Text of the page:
Describe the stages of psychosocial development, and the interaction of opposites, the basic strengths and pathologies of each stage.

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ophelious eNotes educator| Certified Educator

A man named, oddly enough, Erik Erikson came up with this idea.  He developed a list of 7 stages of "psychosocial" development:

  1. HOPE --"trust versus mistrust." An infant is unable to take care of itself, and must rely on caregivers.  If those caregivers are good at meeting the child's needs, such as for food, safety, and love, that child will grow up trusting that others are capable of doing so. If the parents do not meet those needs it will grow up mistrusting others.
  2. WILL --"autonomy versus doubt." Infants begin to explore the world and satisfy some of their own needs. They are more mobile and capable of interacting with the world and developing unique interests. If parents nurture this and provide opportunities for growth, children will become independent. If parents restrict their child too much, or do too many things for the child that they could do on their own, he or she will begin doubting their ability to solve problems.
  3. PURPOSE --"initiative versus guilt." This is trickier one.  At this time, around pre-school and kindergarten, the development of goals begins to occur.  Children start wanting to be more independent and make some of their own decisions. They undertake activities with the idea that they are trying to accomplish something. If caregivers encourage this, while also teaching about limits, the child will develop and be willing to take certain risks to achieve goals.  If the child is restricted, or if parents see their desires as unimportant, the child will develop a sense of "guilt" about their needs and retreat.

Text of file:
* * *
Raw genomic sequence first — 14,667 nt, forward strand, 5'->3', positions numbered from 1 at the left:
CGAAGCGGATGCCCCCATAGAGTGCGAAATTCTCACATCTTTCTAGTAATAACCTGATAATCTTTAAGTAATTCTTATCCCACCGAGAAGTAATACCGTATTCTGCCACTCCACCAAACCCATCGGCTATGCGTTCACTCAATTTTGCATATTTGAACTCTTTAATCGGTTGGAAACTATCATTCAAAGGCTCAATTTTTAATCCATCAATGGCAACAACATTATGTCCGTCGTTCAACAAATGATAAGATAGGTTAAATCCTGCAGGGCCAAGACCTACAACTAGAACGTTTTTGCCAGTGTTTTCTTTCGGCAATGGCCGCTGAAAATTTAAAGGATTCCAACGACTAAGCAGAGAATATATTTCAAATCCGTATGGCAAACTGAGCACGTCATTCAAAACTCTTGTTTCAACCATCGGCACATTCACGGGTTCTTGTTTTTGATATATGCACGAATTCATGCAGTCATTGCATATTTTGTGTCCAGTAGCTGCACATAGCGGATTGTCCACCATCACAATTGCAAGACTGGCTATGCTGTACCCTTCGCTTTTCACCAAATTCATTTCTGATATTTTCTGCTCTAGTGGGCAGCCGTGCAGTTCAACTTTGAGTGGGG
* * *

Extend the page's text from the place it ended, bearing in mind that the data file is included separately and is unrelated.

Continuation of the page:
4. COMPETENCE --"Industry vs. Inferiority."  Interests continue to develop and children begin to understand the concepts of "good and bad, right and wrong."  They learn that sometimes hard work needs to take the place of immediate pleasures.  If their efforts toward creation and learning are encouraged, they will adopt these values in the future to strive for goals through education and discipline.  If they are not given opportunities to succeed, or they fail at the ones they are given, they will consider themselves "not good enough" and stop trying.
  5. FIDELITY -- This covers the high school years and is about "identity vs. role confusion."  During this time kids transition into adults. They make their own choices about their beliefs and try to find their place in the world. Given time and support they will solidify their identity and be prepared for adulthood.  Otherwise, they will develop shifting, confused ideas about self.
  6. LOVE--"intimacy vs. isolation." Once teenagers figure out "who they are," they are capable of reciprocal relationships in their 20's. Proper previous development allows this, while failure during earlier stages makes this difficult.
  7. CARE--"Generatively vs. Stagnation" Between about 40 and 65 people develop the need to feel like their life has some meaning by being an asset to society.  Those who meet this need, through their work or volunteerism, feel fulfilled.  Those who don't slip toward becoming isolated and frustrated over their lack of contribution.
  8. WISDOM--"Ego Integrity vs. Despair."  During our later years, retrospection occurs.  If people look back on a happy, productive life, they feel satisfied. If they look back on a selfish life with unfulfilled goals or a lack of meaning, they become depressed.

I don't have enough words left in the ol' word count to go into the strengths of each phase, but you should be able to suss them out.